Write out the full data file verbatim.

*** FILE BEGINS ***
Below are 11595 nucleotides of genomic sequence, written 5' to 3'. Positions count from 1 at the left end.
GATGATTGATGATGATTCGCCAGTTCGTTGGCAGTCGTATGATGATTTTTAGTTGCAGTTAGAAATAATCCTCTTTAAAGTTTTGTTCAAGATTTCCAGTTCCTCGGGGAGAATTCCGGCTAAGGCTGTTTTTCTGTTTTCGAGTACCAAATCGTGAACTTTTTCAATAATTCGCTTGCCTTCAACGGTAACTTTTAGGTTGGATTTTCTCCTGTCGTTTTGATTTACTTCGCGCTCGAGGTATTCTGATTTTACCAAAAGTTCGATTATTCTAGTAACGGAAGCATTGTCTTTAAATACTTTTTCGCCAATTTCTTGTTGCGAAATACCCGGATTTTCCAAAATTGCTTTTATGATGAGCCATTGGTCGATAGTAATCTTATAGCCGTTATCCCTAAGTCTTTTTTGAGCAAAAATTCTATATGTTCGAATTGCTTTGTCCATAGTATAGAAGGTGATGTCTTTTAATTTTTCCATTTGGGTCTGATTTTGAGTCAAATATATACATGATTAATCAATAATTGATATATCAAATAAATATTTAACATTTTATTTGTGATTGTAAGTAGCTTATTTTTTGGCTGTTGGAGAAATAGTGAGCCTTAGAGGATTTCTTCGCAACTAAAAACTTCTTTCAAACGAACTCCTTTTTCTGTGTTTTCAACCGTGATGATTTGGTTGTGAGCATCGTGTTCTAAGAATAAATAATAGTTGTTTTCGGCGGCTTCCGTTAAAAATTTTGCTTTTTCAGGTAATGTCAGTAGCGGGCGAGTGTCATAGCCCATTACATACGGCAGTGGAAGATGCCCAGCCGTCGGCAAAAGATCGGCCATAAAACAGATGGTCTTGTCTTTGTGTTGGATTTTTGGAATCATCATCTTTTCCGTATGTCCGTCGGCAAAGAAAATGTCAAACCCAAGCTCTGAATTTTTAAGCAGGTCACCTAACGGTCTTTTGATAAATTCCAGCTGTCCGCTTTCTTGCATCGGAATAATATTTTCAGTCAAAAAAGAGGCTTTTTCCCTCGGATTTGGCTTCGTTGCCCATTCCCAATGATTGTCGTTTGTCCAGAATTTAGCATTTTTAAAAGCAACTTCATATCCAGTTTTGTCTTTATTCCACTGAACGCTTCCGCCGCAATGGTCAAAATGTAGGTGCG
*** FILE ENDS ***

Below are 11595 nucleotides of genomic sequence, written 5' to 3'. Positions count from 1 at the left end.
GATGATTGATGATGATTCGCCAGTTCGTTGGCAGTCGTATGATGATTTTTAGTTGCAGTTAGAAATAATCCTCTTTAAAGTTTTGTTCAAGATTTCCAGTTCCTCGGGGAGAATTCCGGCTAAGGCTGTTTTTCTGTTTTCGAGTACCAAATCGTGAACTTTTTCAATAATTCGCTTGCCTTCAACGGTAACTTTTAGGTTGGATTTTCTCCTGTCGTTTTGATTTACTTCGCGCTCGAGGTATTCTGATTTTACCAAAAGTTCGATTATTCTAGTAACGGAAGCATTGTCTTTAAATACTTTTTCGCCAATTTCTTGTTGCGAAATACCCGGATTTTCCAAAATTGCTTTTATGATGAGCCATTGGTCGATAGTAATCTTATAGCCGTTATCCCTAAGTCTTTTTTGAGCAAAAATTCTATATGTTCGAATTGCTTTGTCCATAGTATAGAAGGTGATGTCTTTTAATTTTTCCATTTGGGTCTGATTTTGAGTCAAATATATACATGATTAATCAATAATTGATATATCAAATAAATATTTAACATTTTATTTGTGATTGTAAGTAGCTTATTTTTTGGCTGTTGGAGAAATAGTGAGCCTTAGAGGATTTCTTCGCAACTAAAAACTTCTTTCAAACGAACTCCTTTTTCTGTGTTTTCAACCGTGATGATTTGGTTGTGAGCATCGTGTTCTAAGAATAAATAATAGTTGTTTTCGGCGGCTTCCGTTAAAAATTTTGCTTTTTCAGGTAATGTCAGTAGCGGGCGAGTGTCATAGCCCATTACATACGGCAGTGGAAGATGCCCAGCCGTCGGCAAAAGATCGGCCATAAAACAGATGGTCTTGTCTTTGTGTTGGATTTTTGGAATCATCATCTTTTCCGTATGTCCGTCGGCAAAGAAAATGTCAAACCCAAGCTCTGAATTTTTAAGCAGGTCACCTAACGGTCTTTTGATAAATTCCAGCTGTCCGCTTTCTTGCATCGGAATAATATTTTCAGTCAAAAAAGAGGCTTTTTCCCTCGGATTTGGCTTCGTTGCCCATTCCCAATGATTGTCGTTTGTCCAGAATTTAGCATTTTTAAAAGCAACTTCATATCCAGTTTTGTCTTTATTCCACTGAACGCTTCCGCCGCAATGGTCAAAATGTAGGTGCG